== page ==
Greenwashing – what does it actually mean?

by | 23 Feb 2022

“What is Greenwashing?”

It really makes my blood boil when we make a conscious decision to try to do the right thing and buy the right thing and make the greener and more environmentally friendly choice which we can then feel proud of ourselves for, only to discover we’ve been duped by a clever bit of greenwashing, and in fact we have probably done the wrong thing or bought the wrong thing or made a choice that isn’t really very green at all.

We’ve probably all seen or heard the term ‘greenwashing’ by now as it’s been popping up all over the place for the last few years, but many of us may not really understand what it means, how it impacts us on a daily basis, and how we can spot it.

In basic terms greenwashing is where companies or groups or influencers use advertising and public messaging to try to ‘appear’ to be environmentally friendly, sustainable and green, in many cases trying to appear ‘greener’ than they actually are.

It’s also a technique used by some companies to distract its investors, consumers and customers from the fact that their business model, products and activities actually do a lot of environmental harm and damage, think oil companies here…

As the pressure grows on all of us to start thinking about our own environmental impact and the changes we can make for the better, our interest around environmentally and socially conscious products and decisions increases and we become much more concerned about making environmentally friendly purchasing decisions in our lives.

As a direct result of this some companies, groups, and influencers have a real financial incentive to appear sustainable and socially conscious so develop and push their greenwashing agenda making it much harder for us to navigate our way through all the bullshit and really be able to identify the right product or company to choose.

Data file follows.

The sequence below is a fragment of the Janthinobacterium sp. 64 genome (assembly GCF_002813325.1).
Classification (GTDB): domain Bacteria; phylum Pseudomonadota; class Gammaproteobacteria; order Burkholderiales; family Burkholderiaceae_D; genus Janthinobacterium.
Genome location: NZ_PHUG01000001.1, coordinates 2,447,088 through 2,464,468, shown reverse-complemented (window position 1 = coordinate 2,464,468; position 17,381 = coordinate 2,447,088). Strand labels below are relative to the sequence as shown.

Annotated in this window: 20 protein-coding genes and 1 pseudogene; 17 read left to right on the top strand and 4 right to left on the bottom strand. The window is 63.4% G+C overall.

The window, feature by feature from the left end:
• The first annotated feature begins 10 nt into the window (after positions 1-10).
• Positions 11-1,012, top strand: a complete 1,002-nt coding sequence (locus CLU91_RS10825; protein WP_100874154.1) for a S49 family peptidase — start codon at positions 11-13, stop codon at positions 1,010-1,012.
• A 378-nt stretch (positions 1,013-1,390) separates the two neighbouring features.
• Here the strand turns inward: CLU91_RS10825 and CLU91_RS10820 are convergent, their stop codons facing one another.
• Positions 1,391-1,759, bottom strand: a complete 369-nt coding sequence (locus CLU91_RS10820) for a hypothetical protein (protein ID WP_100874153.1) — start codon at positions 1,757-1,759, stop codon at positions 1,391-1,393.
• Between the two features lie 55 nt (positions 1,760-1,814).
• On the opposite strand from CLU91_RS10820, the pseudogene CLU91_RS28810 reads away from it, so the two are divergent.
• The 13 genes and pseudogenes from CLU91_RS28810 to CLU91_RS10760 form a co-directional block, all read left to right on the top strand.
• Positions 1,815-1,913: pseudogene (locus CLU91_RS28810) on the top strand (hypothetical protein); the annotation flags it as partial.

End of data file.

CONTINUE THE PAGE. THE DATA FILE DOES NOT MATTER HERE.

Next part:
Greenwashing isn’t new, the oil and gas sector has been running a very sophisticated and well documented campaign to slow down and prevent climate action for the last 30 years. Other industries are now catching up and catching on to what greenwashing can do for them and are using more ‘green’ advertising to sell products and services where the claims they make (or ‘appear’ to make) don’t match up with reality.

Attracting consumers with an environmental and social conscience has become a key focus for many companies and brands in order for them to cash in on the ‘green market’ and there are a lot of surprisingly simple ways in which they can  engage in greenwashing. Packaging design is a great example of this. Research has shown that a company can simply package a product in ‘green’ and more ‘natural looking’ packaging, include some ‘eco’ labels or ‘sustainable’ labels without any real meaning behind them, and include some meaningless ‘green symbols’ and many consumers will be more likely to buy the product thinking it is a more environmentally friendly option.

In a lot of these instances the company will even charge more for the ‘green’ product! Yes you did read that correctly, they can charge more money for something that has just been ‘packaged as green’.

There are guidelines around this type of thing but so often they aren’t adhered to as they aren’t properly regulated and it falls to us as consumers to try to make ‘informed’ purchasing decisions looking carefully at the brands and products we are buying and the ‘green’ claims they are making.

A great recent example of greenwashing from a large company is Ryanair where some of their advertising was banned after they claimed to be offering ‘low CO2 flights’ (which isn’t actually possible) and called themselves ‘Europe’s lowest emission airline’ and a ‘low CO2 emissions airline’.

As a consumer you’d naturally assume these claims to be true as Ryanair publicly made them, but all of them were found to be ‘misleading’ and they ‘couldn’t be substantiated’ so were banned by ASA.

As a consumer it is so easy to be mislead by these types of claims as we forget companies are only really interested in selling us something and we naturally expect companies to tell us the truth.

We need properly regulated advertising and strong enforcement of the laws to shine a light on those companies, groups and influencers cashing in on the green market through greenwashing, but until then it really is down to us as consumers to educate and inform ourselves, pay more attention to what we are buying, ask more questions and ultimately vote with our wallets.

If you need help cutting through all the greenwashing and making the right green choices to reduce the environmental impact of your business please get in touch as Achieving Greenness can help.

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